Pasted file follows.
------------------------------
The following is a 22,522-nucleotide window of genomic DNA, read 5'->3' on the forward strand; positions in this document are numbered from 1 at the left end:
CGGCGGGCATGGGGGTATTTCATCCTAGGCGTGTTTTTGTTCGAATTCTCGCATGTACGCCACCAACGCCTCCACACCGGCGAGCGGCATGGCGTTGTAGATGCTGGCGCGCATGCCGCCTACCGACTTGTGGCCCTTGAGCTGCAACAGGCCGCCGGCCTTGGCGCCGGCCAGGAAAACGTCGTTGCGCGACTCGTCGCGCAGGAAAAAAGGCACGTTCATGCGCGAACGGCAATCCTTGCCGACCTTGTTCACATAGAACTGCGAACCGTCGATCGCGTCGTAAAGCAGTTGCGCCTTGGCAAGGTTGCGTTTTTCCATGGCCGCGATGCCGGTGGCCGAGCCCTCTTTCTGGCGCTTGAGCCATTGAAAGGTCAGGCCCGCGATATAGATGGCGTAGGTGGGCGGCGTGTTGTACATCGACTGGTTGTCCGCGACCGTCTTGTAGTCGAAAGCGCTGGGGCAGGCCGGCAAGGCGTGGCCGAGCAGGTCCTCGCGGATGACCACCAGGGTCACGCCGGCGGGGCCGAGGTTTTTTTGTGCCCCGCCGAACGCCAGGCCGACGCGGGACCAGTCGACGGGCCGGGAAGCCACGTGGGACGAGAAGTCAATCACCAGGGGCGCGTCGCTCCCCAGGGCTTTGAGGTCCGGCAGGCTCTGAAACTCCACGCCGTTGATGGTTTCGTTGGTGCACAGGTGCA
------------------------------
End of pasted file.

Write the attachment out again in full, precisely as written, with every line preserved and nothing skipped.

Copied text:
The following is a 22,522-nucleotide window of genomic DNA, read 5'->3' on the forward strand; positions in this document are numbered from 1 at the left end:
CGGCGGGCATGGGGGTATTTCATCCTAGGCGTGTTTTTGTTCGAATTCTCGCATGTACGCCACCAACGCCTCCACACCGGCGAGCGGCATGGCGTTGTAGATGCTGGCGCGCATGCCGCCTACCGACTTGTGGCCCTTGAGCTGCAACAGGCCGCCGGCCTTGGCGCCGGCCAGGAAAACGTCGTTGCGCGACTCGTCGCGCAGGAAAAAAGGCACGTTCATGCGCGAACGGCAATCCTTGCCGACCTTGTTCACATAGAACTGCGAACCGTCGATCGCGTCGTAAAGCAGTTGCGCCTTGGCAAGGTTGCGTTTTTCCATGGCCGCGATGCCGGTGGCCGAGCCCTCTTTCTGGCGCTTGAGCCATTGAAAGGTCAGGCCCGCGATATAGATGGCGTAGGTGGGCGGCGTGTTGTACATCGACTGGTTGTCCGCGACCGTCTTGTAGTCGAAAGCGCTGGGGCAGGCCGGCAAGGCGTGGCCGAGCAGGTCCTCGCGGATGACCACCAGGGTCACGCCGGCGGGGCCGAGGTTTTTTTGTGCCCCGCCGAACGCCAGGCCGACGCGGGACCAGTCGACGGGCCGGGAAGCCACGTGGGACGAGAAGTCAATCACCAGGGGCGCGTCGCTCCCCAGGGCTTTGAGGTCCGGCAGGCTCTGAAACTCCACGCCGTTGATGGTTTCGTTGGTGCACAGGTGCA